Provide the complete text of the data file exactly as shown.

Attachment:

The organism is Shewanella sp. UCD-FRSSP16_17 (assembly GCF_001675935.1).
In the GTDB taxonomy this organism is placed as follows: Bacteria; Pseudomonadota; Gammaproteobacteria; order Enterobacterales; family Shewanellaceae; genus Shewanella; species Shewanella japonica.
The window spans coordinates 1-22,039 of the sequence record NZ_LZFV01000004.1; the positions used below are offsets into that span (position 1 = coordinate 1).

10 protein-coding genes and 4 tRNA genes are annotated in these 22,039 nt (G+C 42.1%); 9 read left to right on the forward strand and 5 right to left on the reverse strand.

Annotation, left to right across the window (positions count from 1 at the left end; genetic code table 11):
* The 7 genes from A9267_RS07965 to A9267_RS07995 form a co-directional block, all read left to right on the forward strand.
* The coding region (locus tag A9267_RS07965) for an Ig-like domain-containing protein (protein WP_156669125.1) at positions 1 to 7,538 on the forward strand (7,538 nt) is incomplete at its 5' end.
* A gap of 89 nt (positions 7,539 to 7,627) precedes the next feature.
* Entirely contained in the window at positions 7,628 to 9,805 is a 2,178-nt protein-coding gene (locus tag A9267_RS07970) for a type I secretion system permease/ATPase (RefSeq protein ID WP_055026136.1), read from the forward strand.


The organism is Shewanella sp. UCD-FRSSP16_17 (assembly GCF_001675935.1).
In the GTDB taxonomy this organism is placed as follows: Bacteria; Pseudomonadota; Gammaproteobacteria; order Enterobacterales; family Shewanellaceae; genus Shewanella; species Shewanella japonica.
The window spans coordinates 1-22,039 of the sequence record NZ_LZFV01000004.1; the positions used below are offsets into that span (position 1 = coordinate 1).

10 protein-coding genes and 4 tRNA genes are annotated in these 22,039 nt (G+C 42.1%); 9 read left to right on the forward strand and 5 right to left on the reverse strand.

Annotation, left to right across the window (positions count from 1 at the left end; genetic code table 11):
* The 7 genes from A9267_RS07965 to A9267_RS07995 form a co-directional block, all read left to right on the forward strand.
* The coding region (locus tag A9267_RS07965) for an Ig-like domain-containing protein (protein WP_156669125.1) at positions 1 to 7,538 on the forward strand (7,538 nt) is incomplete at its 5' end.
* A gap of 89 nt (positions 7,539 to 7,627) precedes the next feature.
* Entirely contained in the window at positions 7,628 to 9,805 is a 2,178-nt protein-coding gene (locus tag A9267_RS07970) for a type I secretion system permease/ATPase (RefSeq protein ID WP_055026136.1), read from the forward strand.